Apparently Selig and others around Major League Baseball believe that a lawyer with the U.S. Attorney’s office (either past or present) ignored a court seal in order to give Sammy Sosa’s name to Michael S. Schmidt of the New York Daily News, who reported yesterday that the slugger was on the ’03 list.

I don’t blame Selig for being peeved that someone is leaking names that were supposed to be kept anonymous. After all, the only reason the player’s union agreed to the ’03 drug testing was because the players who tested positive wouldn’t be punished and because their names would never be released.

That said – give…me…a…break. If Selig wants to be upset with anything, how about he get upset with himself, the owners and the player’s union that allowed us to get to this point. He turned a blind eye to the steroid issue and now he wants to play victim. I guess he has to put on this little front about being mad about the leaks in efforts to settle down the player’s union, but he has nobody to blame but himself for this mess.

What Selig should do is go back on his word to the player’s union and release the rest of the 104 names on that 2003 list before the media does. A-Rod and Sosa’s names have already been released – how much longer until more names are announced? If Selig thinks that the media is going to stop digging, he has another thing coming. He may anger the players and the union by releasing the names, but it’s well past time for people to start taking responsibility for what has happened to the game of baseball.

Report: Sosa worked out with A-Rod’s banned trainer

According to a report by the New York Daily News, Sammy Sosa worked out with Alex Rodriguez’s trainer Angel Presinal, who was banned by MLB for his involvement in selling and distributing performance-enhancing drugs.

“He worked with him in 2001, 2002 and 2003 in the Dominican Republic,” the source said.

Because Sosa is believed to have worked with Presinal in the D.R., where steroids and other performance-enhancing drugs are legal and easy to obtain, and thanks to an artfully crafted statement at the 2005 congressional steroid hearing, it is unclear whether he would be subject to a congressional perjury investigation.

Sosa, according to a report posted on The New York Times Web site yesterday, tested positive in 2003 during survey testing conducted by Major League Baseball and the Players Association to determine whether the sport needed to implement a permanent drug program. Two years later, Sosa, accompanied by a translator and a lawyer, appeared on a panel before the House Committee on Government Reform with Mark McGwire, Jose Canseco, Curt Schilling and Rafael Palmeiro and said he had “never taken illegal performance-enhancing drugs.”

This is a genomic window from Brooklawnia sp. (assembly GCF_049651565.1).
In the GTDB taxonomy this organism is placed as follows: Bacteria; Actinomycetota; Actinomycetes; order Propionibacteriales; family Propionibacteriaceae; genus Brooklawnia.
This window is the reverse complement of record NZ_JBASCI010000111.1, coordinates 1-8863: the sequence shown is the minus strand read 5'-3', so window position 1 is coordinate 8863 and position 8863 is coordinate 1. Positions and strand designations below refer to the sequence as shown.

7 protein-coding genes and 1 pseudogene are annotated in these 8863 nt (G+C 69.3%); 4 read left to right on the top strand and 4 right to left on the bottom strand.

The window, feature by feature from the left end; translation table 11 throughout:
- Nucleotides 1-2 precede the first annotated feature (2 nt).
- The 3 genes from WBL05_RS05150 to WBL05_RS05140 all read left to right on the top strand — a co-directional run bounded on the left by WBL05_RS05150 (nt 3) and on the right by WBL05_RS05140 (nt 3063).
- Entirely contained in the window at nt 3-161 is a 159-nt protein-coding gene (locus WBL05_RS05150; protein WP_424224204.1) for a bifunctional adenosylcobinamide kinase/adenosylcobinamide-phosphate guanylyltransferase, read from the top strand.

“I have never injected myself or had anyone inject me with anything,” Sosa said during the 11-hour, March 17, 2005, hearing. “I’ve not broken the laws of the United States or the laws of the Dominican Republic.”

That sneaky bitch – Sosa said exactly the right thing not to get him into trouble. If he took steroids in the Dominican Republic and they’re legal there, then technically he didn’t break any laws in the United States or the D.R. as he said. And not all steroids are injected, so he could be bending the truth when he said he’s never had anything injected into himself or had anyone else inject him.

If writers elect this chump into the Hall of Fame then baseball as we know it should cease to exists.

Report: Sosa tested positive for banned substance in 2003

According to a report by the New York Times, Sammy Sosa is one of the baseball players who tested positive for a banned substance in 2003.

In some respects, this is hardly shocking news seeing as how many people already suspected that Sosa took banned substances during his playing career. But nothing had ever been confirmed until now.

What’s interesting is that earlier this month Sosa announced that he planned on retiring from baseball and that he would “calmly wait” for his “induction to the Baseball Hall of Fame.” Looks like you’ll be waiting awhile for that, chief.

Either way, Sosa has bigger issues on his hands than whether or not he’ll be inducted into the Baseball Hall of Fame. If this report is true and he did test positive for a banned substance, that means he lied under oath before Congress at a public hearing in 2005. He claimed that he had never taken illegal performance-enhancing drugs, but the tests done in 2003 could prove otherwise.

Granted, there was no steroid policy in place in 2003, so just like Mark McGwire, Barry Bonds and Alex Rodriguez, Sosa technically didn’t break any MLB rules. But for a league desperately trying to clean up its image, this is yet another chink in the armor for MLB.

There’s still a list out there of 104 names of players that tested positive for banned substances. The test results from 2003 were to remain anonymous and therefore MLB won’t release the names, but it should. At risk of pissing off the player’s union, baseball should just release the names, take it’s medicine and then attempt to move on. Why not? What’s the difference if Sports Illustrated or the New York Times reports whose names are on the list or MLB does it themselves?

As long as there are still 100-plus names out there of players who tested positive, then this steroid issue will forever remain the elephant in the room.

Related Posts